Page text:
Windows Azure, briefly, is a Microsoft public cloud platform that can be used to build and host web sites, virtual machines, SQL Server database, cloud services (i.e., worker and web roles), blob storage. LightSwitch is a simple development tool built on top of familiar .NET technologies like VB/C#, Silverlight, and SQL Server. It allows development of line-of-business n-tier application very rapidly.
In this post, I will show how to create a local LightSwitch app which connects to a SQL Database in Windows Azure cloud.
First, we start by creating a SQL Server on Windows Azure. I go to Windows Azure portal then add new SQL Databases. If no SQL server has been created already, Azure will also create a new server.
After the database has been created, I can go to the dashboard to check the database status and get information of the database such as connection string. In my case, I want to have my machine to be able to connect to the SQL server, so I have to modify the firewall rule to let my IP address goes through. Azure does show my IP address which is very convenient.
Azure also provides me a very nice Silverlight-based SQL Azure Management Portal allowing me to manage the database online.
Indeed, the tool lets me create database tables, queries, and so on. I create a simple table called Blog with Title and Url columns which will be used with my local LightSwitch client. There is a lot of improvement alone from the portal/tool standpoint in the new Windows Azure. Now I am done with Azure side.
Next, I create a LightSwitch project and link to the external SQL Azure database has been created above. In the SQL Azure management portal, I can get the connection strings. It provide several types of connection strings, but what I need is only the protocol, server name and port in ADO.NET connection string. My database is displayed in the screen below after the server and login information are added. I can now select the Blog table that has been created with SQL Azure management portal.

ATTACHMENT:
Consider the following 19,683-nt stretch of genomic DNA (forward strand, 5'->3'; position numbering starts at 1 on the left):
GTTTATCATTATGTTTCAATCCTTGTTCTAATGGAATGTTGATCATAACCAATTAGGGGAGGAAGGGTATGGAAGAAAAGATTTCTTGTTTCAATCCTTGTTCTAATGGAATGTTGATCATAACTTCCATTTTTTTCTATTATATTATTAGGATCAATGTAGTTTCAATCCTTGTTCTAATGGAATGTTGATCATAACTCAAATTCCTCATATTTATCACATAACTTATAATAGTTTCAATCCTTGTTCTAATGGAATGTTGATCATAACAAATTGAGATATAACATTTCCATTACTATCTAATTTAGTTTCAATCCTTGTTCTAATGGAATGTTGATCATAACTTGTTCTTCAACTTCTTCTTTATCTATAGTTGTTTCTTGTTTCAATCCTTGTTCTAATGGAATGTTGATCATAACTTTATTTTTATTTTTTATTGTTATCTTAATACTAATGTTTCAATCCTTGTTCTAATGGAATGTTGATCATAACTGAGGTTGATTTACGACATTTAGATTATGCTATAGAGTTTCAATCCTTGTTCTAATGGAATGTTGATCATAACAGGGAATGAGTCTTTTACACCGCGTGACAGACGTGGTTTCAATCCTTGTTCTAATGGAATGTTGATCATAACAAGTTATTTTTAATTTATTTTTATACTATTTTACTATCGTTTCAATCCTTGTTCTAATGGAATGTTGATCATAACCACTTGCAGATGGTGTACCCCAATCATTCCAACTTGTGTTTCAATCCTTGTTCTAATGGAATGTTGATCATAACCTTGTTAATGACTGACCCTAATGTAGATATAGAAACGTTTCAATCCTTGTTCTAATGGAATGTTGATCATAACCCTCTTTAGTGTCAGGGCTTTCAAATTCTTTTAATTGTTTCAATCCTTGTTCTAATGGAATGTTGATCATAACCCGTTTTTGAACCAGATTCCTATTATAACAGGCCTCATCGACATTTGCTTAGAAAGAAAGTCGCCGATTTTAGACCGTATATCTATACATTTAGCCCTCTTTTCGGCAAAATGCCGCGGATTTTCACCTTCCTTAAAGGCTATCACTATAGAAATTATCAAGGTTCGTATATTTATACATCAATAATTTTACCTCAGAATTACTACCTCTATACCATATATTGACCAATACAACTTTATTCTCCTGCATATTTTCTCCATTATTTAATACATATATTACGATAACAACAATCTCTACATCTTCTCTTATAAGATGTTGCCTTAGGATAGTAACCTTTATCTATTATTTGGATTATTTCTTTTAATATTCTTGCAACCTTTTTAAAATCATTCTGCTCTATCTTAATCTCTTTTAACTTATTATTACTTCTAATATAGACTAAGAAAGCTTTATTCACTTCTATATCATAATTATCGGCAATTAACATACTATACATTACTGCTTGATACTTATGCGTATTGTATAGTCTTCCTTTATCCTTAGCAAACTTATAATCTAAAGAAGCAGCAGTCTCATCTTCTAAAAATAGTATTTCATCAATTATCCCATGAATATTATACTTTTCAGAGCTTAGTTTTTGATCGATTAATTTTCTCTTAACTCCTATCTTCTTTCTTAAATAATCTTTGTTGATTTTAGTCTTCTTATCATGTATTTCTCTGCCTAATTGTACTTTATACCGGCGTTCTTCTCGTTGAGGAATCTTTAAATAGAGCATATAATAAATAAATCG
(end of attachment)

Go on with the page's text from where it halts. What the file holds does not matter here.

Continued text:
In the LightSwitch Data designer, I now see Blog table. To utilize LightSwitch built-in specific URL validation, I can change the data type of the Url to Web Address, so LightSwitch can provide me more specific validation for this field. In this example, I create a screen using Editable Grid Screen template which creates a simple editable grid layout. LightSwitch also provides a designer allowing me to modify the screen layout.
My sample application is basically done. There are several ways to publish a LightSwitch application. In this post, I publish the LightSwitch application as a local desktop application. I can deploy my application as a web (Silverlight) application and let Windows Azure hosts it too. (Windows Azure SDK has to be installed.)
Once I deploy and install the application on my machine, I can now add the records to the Blog table.
Now, I go back to SQL Azure management portal, and I will see the record that I just added.
As you see, this is very effortless and no code at all. In few minutes, I now have a local Silverlight application that talks with SQL Azure database. Hosting database in the cloud also allows you to focus and enjoy more on the application itself instead of worrying about setting up a server, networking, OS, database, and so on!